Rob Phinisee and the big question
There’s a certain symmetry between Rob Phinisee’s junior season and Indiana’s 2020-21 campaign as a whole.
Entering last season, the Hoosiers were largely viewed as an NCAA tournament team and there was a hope the program would build off what Archie Miller had built in his first three years. Similarly, there was a certain optimism surrounding Phinisee as he entered his junior season. He was finally healthy and all signs pointed to a dominant season.
But both Indiana and Phinisee fell far short of those expectations. The Hoosiers were frustratingly inconsistent and lost their final six games to close out a disappointing season. Miller was fired as a result.
Along the same lines, Phinisee often looked out of sorts. He shot just 35 percent from the field and 26 percent from beyond the 3-point line. Indiana’s backcourt of Phinisee and Al Durham, a duo that the team’s success largely hinged upon, were erratic in production.
But on Friday, after only working with him for a short time, Mike Woodson named Phinisee as a player that has shown apparent growth this offseason. It was a promising sign for a player that has more questions than answers surrounding him as he enters his senior season.
“I think that Rob Phinisee has changed his game a little bit,” Woodson said. “I like what he’s done from the time he’s started to where he is today.”
The overall trajectory of Phinisee’s career has been perplexing. He arrived at IU as part of the highly-touted 2018 class headlined by Romeo Langford, a group that was supposed to be the foundation of the program.
And now? Phinisee is the only one left from that class. The man that coached and recruited him is gone.
As a freshman, Phinisee looked like a potential All-Big Ten guard. He hit an unforgettable game-winner against Butler and his assist-to-turnover ratio was the third-highest mark at Indiana since the turn of the century. But as a sophomore, he was never really able to get on track. He missed preseason practices with an abdominal injury and was later knocked out of the lineup with strep throat.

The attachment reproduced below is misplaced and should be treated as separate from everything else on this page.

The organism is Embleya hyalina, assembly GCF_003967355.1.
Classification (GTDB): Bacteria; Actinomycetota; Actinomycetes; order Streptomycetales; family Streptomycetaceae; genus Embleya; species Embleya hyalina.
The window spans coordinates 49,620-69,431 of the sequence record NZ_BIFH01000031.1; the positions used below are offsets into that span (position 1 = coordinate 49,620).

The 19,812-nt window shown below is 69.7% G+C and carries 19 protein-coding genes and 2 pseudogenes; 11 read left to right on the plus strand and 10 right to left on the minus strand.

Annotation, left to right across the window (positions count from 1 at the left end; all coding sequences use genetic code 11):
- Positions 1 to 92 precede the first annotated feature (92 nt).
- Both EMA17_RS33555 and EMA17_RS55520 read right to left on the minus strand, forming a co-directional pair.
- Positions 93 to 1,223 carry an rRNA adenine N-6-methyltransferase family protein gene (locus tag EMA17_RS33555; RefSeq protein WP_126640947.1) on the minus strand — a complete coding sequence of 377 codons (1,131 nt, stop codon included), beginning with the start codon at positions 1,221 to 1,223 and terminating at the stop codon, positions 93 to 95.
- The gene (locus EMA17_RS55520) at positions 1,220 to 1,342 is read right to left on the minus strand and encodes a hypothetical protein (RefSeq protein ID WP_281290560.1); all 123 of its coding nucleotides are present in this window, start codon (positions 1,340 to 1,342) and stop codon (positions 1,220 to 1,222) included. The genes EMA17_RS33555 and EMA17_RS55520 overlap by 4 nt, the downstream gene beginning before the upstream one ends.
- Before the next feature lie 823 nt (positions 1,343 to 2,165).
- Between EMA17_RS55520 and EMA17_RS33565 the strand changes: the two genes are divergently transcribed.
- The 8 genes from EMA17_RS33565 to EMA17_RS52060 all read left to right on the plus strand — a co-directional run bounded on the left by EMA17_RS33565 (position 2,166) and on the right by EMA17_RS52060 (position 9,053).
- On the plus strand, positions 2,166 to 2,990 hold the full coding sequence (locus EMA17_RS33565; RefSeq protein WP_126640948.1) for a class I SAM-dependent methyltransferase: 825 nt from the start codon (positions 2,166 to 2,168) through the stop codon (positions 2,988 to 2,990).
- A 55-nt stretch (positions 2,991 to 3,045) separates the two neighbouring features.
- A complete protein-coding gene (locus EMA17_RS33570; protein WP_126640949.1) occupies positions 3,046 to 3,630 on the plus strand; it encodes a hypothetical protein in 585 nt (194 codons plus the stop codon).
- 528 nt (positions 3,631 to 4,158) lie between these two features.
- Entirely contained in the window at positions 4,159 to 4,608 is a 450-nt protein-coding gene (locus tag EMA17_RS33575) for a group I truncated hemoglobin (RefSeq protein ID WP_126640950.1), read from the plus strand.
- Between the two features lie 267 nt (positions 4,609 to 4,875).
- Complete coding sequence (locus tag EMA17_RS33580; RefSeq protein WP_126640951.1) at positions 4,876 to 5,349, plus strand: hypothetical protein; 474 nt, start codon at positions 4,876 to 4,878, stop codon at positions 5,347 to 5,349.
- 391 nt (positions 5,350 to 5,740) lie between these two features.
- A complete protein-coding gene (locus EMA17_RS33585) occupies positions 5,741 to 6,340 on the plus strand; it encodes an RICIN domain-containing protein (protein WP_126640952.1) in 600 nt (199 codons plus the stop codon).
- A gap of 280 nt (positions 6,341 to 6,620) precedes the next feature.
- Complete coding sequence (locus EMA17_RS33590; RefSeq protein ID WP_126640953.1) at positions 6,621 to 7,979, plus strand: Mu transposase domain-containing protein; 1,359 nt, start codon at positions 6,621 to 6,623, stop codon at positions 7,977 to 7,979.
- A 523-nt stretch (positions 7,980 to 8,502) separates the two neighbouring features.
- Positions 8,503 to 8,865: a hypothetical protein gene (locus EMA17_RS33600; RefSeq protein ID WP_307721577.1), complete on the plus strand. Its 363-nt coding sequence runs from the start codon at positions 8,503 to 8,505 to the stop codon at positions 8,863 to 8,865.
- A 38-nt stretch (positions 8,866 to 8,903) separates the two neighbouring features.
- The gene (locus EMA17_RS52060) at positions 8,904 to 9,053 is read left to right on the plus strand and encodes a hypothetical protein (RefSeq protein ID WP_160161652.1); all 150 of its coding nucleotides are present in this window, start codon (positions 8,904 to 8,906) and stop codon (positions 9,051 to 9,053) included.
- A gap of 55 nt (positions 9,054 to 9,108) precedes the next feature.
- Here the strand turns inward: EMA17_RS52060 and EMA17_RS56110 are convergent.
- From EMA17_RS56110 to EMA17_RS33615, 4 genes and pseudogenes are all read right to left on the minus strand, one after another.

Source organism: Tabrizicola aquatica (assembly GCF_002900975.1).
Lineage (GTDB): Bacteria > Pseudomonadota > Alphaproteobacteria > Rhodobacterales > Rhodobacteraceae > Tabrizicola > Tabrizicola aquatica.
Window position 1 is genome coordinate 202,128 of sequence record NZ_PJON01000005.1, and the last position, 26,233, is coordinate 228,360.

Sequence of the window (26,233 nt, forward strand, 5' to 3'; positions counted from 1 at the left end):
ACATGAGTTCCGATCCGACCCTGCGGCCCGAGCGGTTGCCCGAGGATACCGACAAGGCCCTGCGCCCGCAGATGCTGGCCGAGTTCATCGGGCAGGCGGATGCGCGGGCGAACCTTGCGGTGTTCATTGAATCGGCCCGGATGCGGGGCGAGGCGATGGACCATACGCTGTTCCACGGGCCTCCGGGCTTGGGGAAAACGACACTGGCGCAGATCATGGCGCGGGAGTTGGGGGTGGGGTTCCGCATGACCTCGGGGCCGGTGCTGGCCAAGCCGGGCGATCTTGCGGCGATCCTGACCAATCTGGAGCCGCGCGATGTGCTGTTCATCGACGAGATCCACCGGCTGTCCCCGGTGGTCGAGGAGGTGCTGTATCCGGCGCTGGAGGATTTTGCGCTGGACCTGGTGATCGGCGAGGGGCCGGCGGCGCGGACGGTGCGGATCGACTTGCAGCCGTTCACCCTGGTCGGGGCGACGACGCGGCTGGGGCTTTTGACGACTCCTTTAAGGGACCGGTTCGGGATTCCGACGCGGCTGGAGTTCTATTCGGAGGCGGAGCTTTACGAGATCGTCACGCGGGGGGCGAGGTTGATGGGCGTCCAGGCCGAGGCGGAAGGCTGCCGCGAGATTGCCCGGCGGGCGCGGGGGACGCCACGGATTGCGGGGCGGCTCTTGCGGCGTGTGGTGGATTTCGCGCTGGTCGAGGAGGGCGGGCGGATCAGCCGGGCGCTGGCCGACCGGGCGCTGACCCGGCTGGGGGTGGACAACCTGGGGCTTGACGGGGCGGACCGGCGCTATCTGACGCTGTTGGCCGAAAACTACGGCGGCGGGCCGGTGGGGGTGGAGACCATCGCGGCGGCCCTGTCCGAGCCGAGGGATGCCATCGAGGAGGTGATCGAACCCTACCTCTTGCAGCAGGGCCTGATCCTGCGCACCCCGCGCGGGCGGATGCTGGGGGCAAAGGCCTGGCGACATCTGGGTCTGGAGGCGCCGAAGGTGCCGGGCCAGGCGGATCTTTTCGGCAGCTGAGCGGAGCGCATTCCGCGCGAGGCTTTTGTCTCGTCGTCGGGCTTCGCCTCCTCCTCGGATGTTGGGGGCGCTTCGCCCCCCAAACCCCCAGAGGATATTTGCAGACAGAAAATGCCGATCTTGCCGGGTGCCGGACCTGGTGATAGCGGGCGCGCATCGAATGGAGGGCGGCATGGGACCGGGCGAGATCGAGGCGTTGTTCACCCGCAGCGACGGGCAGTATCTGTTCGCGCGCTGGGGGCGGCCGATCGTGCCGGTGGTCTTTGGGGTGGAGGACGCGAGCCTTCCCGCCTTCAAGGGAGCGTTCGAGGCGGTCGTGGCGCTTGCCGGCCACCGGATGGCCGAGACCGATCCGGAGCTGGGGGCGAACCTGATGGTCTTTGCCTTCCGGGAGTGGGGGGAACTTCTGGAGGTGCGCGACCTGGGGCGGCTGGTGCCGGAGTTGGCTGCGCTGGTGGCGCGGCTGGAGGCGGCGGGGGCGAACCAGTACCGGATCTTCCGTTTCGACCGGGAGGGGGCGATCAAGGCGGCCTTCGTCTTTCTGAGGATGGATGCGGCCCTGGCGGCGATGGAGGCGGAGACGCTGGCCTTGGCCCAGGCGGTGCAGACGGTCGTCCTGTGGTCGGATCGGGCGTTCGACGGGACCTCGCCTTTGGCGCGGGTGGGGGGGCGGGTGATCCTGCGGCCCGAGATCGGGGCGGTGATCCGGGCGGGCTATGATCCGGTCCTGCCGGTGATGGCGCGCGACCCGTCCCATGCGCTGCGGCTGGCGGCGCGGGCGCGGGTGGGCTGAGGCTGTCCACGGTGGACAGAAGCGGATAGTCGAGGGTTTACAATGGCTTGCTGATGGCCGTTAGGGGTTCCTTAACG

Last season, Phinisee’s numbers were disappointing, and he seemed to be among the players most negatively impacted by Miller’s measured style. He lost his starting spot at the beginning of Big Ten play and, despite hitting a clutch shot late against Penn State and carrying IU on the road against Michigan State, he was largely unreliable. His confidence, which became a frequent talking point, plummeted. Although Phinisee eventually regained his starting spot, poor performances spiraled.
All told, Phinisee has shot under 30 percent from deep and 36 percent overall during his career at IU. His 2-point field goal percentage is barely over 40 percent. For a point guard, his career assists numbers, at 3.1 per game, aren’t exactly eye-opening.
The underlying question once was: When will Phinisee reach his full potential?
It has now evolved into: Will he ever reach his full potential?
After Miller was fired, Phinisee never entered the transfer portal like many of his teammates, despite the fact that there was no glaring reason for him not to explore options.
This offseason, in an effort to reinvigorate the mental side of the game, Phinisee has been reading “Intentional Mindset – Developing Mental Toughness and a Killer Instinct” by Dave Anderson. Every morning, Phinisee said that he focuses on his goals for the day.
From Woodson’s perspective, it has shown on the court. He described Phinisee as being “relaxed,” “comfortable,” and more confident. Phinisee said he’s made strides with his jump shot and finishing through contact at the rim. He also said he feels more comfortable creating for others in Woodson’s open offensive scheme.
“The coaching staff really just instilled the confidence in me,” Phinisee said Friday. “They just told me to continue being a leader and continue to get better each day.”
Entering this season, Phinisee is part of an intriguing dynamic in the point guard rotation. Pittsburgh transfer Xavier Johnson, a playmaker, was added in the offseason. Khristian Lander is coming off of an underwhelming freshman season, but still has a high ceiling.
It’s unclear how these pieces fit together. In all likelihood, two could play together at the same time. In that case, Phinisee could take an off-ball role, given that Lander and Johnson are the more elusive. Although he hasn’t shown it at a consistent clip, Phinisee has the ability to make shots, and playing off of the ball would give a chance to catch and shoot in rhythm.
Regardless of his exact position, Phinisee just wants to remind people who he can be.
“I feel like a lot of people counted me out and forgot how good I was,” Phinisee said. “Just being able to be confident, having the open floor and play my game. Really just show my talents like I did earlier in my career.”
Filed to: Robert Phinisee